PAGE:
If you happen to be in New Zealand for Christmas, you may just fall in love with the laid-back Kiwi Christmas. Or as they say, Meri Kirihimete!

What is New Zealand food culture like?

Food in NZ
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New Zealand food culture is a melting pot of influences from across the globe and local delicacies. Along the coast, you’ll find fresh seafood, and across the country, you’ll find lamb, venison, and beef very popular.

Local favorites include meat pies, sausage rolls, fish n chips, and the rather strange whitebait fritter. Every town has a local dairy or pie shop, where you can grab yourself a quick snack and wash it down with an L&P – New Zealand’s own soft drink.

Some things to keep in mind when eating out in New Zealand include:

  • You don’t have to tip. Tips are built into the price of meals, and tipping is not expected. Although tipping is still appreciated if you feel like your server has gone above and beyond, or you’re at a more high-end restaurant.
  • Pay at the counter. Don’t wait around for your server to bring your bill. Instead, when you’re done eating, pop up to the counter or bar to pay there. It’s acceptable to only pay for what you’ve ordered when dining with a group too. You’ll also notice at some places, especially pubs and cafes, you’ll order and pay at the counter before eating.
  • Don’t expect ice in your water. Ice machines are not common in New Zealand, and unless you specifically ask for ice water, you’ll nearly always be served it without. If your server has brought you water, look around for clear glass bottles filled with tap water, and feel free to bring one to your table.
  • Coffee is delicious, and it doesn’t matter when you order it. Kiwis know how to make good coffee. Expect to pay more than your standard drip coffee, but it’s well worth it. If you’re unsure what to order, know that a long black or Americano is black coffee, and flat whites and cappuccinos are espresso mixed with hot steamed milk.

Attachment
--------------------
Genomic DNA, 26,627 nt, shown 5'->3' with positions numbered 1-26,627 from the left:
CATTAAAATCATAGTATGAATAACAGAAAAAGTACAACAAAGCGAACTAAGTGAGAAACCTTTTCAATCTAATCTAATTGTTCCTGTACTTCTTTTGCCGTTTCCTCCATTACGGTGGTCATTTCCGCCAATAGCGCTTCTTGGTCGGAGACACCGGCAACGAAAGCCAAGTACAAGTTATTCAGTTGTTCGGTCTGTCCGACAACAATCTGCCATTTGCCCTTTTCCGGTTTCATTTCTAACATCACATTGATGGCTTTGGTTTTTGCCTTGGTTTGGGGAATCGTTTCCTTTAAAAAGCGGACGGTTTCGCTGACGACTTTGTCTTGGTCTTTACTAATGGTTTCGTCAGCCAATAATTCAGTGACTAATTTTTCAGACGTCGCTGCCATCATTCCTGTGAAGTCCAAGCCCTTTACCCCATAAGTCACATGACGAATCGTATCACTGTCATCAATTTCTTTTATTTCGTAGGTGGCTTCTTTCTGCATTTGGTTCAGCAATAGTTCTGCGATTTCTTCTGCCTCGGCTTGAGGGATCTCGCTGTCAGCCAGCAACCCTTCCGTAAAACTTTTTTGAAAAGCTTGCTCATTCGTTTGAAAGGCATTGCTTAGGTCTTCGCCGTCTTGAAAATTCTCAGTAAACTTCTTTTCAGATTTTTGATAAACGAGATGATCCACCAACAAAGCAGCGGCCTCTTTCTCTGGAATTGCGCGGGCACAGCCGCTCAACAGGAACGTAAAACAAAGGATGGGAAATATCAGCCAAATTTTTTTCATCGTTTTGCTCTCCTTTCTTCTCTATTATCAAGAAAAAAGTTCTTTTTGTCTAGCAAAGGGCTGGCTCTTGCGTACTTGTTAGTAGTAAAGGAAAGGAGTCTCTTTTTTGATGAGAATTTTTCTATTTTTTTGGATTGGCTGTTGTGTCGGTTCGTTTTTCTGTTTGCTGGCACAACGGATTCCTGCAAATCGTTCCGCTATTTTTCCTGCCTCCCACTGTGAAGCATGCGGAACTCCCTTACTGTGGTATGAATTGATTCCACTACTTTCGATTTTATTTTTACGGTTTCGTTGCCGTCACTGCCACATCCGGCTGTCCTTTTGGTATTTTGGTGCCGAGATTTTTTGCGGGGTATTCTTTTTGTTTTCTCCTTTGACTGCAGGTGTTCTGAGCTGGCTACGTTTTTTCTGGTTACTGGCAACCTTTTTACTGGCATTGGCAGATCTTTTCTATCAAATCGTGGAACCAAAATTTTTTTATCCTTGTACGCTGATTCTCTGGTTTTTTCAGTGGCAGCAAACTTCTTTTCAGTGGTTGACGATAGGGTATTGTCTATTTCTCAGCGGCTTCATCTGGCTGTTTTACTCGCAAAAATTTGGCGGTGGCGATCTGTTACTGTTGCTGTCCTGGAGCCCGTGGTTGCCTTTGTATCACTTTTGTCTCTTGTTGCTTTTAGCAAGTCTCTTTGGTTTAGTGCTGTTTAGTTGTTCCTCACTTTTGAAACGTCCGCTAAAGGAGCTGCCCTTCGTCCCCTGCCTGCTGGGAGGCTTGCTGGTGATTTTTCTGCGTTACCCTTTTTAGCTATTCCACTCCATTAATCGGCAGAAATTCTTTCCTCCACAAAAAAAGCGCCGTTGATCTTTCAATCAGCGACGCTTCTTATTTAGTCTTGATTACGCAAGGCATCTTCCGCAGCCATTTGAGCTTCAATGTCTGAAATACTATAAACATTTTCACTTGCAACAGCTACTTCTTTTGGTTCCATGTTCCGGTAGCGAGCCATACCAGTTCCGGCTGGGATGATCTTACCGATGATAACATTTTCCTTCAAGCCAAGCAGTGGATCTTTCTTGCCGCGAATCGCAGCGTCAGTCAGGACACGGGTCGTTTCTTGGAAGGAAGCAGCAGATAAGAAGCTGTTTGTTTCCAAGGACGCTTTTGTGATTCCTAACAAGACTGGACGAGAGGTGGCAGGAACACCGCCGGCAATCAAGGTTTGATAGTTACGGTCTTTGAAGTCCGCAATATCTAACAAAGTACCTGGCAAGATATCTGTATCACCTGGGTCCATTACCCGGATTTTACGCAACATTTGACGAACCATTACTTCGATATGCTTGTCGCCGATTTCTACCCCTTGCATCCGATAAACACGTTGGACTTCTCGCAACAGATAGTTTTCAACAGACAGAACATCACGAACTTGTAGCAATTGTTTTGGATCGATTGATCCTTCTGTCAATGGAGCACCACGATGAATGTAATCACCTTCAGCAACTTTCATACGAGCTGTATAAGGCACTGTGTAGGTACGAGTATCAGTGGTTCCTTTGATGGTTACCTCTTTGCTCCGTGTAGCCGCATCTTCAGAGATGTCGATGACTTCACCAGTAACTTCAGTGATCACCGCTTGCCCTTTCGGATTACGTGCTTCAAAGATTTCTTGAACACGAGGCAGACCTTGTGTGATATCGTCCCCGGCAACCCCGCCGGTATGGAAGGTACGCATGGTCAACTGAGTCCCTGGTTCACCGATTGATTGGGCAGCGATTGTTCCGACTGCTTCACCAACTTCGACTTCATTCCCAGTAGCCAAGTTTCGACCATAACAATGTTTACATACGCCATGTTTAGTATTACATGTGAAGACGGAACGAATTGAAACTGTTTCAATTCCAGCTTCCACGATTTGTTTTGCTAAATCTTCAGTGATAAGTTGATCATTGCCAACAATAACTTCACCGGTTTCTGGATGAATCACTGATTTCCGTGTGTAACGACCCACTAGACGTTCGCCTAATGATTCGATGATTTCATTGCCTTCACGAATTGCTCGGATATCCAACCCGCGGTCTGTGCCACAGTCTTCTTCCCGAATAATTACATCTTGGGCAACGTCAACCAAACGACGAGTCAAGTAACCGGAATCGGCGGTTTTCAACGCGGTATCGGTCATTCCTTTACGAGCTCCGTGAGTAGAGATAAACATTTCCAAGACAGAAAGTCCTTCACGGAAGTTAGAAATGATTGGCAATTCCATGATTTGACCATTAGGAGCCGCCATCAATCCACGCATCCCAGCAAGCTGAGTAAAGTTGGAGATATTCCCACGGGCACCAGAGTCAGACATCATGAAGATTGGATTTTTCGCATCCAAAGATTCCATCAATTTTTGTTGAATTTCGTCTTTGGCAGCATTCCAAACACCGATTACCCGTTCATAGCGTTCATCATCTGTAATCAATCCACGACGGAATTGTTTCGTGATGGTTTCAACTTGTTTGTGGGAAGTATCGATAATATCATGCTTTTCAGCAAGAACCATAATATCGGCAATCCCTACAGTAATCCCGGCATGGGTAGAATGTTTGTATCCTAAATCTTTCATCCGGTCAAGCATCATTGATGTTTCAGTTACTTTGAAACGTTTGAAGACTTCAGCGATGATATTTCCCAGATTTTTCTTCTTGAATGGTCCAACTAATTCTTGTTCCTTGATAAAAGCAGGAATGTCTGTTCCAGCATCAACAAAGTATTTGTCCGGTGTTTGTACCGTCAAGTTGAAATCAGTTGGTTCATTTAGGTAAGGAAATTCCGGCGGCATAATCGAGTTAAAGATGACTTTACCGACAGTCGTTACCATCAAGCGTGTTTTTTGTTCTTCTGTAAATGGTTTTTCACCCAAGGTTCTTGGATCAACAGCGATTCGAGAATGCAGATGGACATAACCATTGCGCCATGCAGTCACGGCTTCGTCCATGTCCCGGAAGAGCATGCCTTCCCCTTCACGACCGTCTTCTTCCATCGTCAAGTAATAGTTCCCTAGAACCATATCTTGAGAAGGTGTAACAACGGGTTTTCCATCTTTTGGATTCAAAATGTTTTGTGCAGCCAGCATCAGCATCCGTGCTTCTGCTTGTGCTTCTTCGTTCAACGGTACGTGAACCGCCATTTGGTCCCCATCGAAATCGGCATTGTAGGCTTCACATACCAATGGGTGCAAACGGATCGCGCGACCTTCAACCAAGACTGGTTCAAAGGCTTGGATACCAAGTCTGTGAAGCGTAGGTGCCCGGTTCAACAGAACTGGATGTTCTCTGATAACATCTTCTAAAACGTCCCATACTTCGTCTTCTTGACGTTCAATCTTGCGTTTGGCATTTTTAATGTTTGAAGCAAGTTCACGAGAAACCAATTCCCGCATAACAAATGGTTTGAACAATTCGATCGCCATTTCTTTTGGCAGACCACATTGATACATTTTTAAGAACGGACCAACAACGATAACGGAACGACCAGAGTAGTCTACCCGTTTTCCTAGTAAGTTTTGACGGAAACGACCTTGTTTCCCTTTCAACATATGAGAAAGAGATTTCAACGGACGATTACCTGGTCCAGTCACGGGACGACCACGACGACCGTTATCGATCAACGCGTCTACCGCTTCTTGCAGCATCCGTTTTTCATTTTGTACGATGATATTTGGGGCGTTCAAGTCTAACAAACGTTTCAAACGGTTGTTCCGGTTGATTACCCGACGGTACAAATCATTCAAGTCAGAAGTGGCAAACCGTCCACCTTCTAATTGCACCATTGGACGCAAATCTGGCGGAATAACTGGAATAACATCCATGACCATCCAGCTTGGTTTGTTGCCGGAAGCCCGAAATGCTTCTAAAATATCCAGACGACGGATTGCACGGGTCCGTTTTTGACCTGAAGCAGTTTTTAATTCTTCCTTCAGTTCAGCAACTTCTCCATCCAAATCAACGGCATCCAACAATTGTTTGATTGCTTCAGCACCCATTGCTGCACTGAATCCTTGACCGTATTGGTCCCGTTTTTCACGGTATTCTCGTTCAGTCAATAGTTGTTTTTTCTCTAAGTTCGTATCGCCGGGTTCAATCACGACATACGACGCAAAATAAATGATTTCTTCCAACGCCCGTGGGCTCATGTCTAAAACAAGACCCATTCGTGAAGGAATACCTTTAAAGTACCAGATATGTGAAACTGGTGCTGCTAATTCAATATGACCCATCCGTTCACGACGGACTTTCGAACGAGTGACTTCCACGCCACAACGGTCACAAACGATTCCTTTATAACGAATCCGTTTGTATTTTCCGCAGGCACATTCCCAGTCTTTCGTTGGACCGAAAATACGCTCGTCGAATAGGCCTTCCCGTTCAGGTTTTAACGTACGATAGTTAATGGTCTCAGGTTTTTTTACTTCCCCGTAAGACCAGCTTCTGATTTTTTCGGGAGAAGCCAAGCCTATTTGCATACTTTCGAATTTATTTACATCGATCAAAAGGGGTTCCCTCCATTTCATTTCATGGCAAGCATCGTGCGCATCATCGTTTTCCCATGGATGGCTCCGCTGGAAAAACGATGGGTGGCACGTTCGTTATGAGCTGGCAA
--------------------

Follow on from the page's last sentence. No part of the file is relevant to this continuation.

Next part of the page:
5 cultural differences to know when traveling to New Zealand

New Zealand coast
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Being on their own, far away from other countries besides Australia, Kiwis have a few quirks. Of course, you’ll grow to love these differences, but upon first arrival, they may catch you off guard.

  1. Everyone loves birds. We’re not kidding, and if you spend enough time in New Zealand, there’s no doubt you’ll also become a birder. Without any natural predators and few dangerous animals, the birds in New Zealand are unique and full of character – from the famous flightless kiwi bird to the cheeky kea alpine parrot.
  2. Respect the land and be ready for four seasons in one day. New Zealanders have a deep-rooted love and respect for their land. Never litter, and if you ever accidentally drop garbage, be sure to pick it up. As nature is ever so present, it’s also important to pack plenty of layers no matter which season you visit. In one day, you can see sun, snow, rain, and wind.
  3. It’s all about the slang. Kiwis love their slang, and if you don’t know better, it’s easy to think they’re speaking a different language. Jandals is the kiwi slang for flip-flops, ta is short for thank you, togs are swimming suits, and yah, nah is the Kiwi noncommittal way of saying no.
  4. Rugby is everything. When an All Blacks game is on, expect every bar to be filled and everyone talking about the game. If you’re not a fan of rugby, it’s best to steer clear.
  5. Things are laid back in New Zealand. Not many things are on time in New Zealand, and if someone is a few minutes late, don’t worry. They’re likely on their way. The same goes if you need work done on your car or house. Things will get done when they get done. As the Kiwis say, she’ll be alright.

For more than 11 years, Joe has worked as a freelance travel writer. His writing and explorations have brought him to various locations, including the colonial towns of Mexico, the bustling chowks of Mumbai, and the majestic Southern Alps of New Zealand. When he's not crafting his next epic blog post on the top Greek islands or French ski resorts, he can often be found engaging in his top two hobbies of surfing and hiking.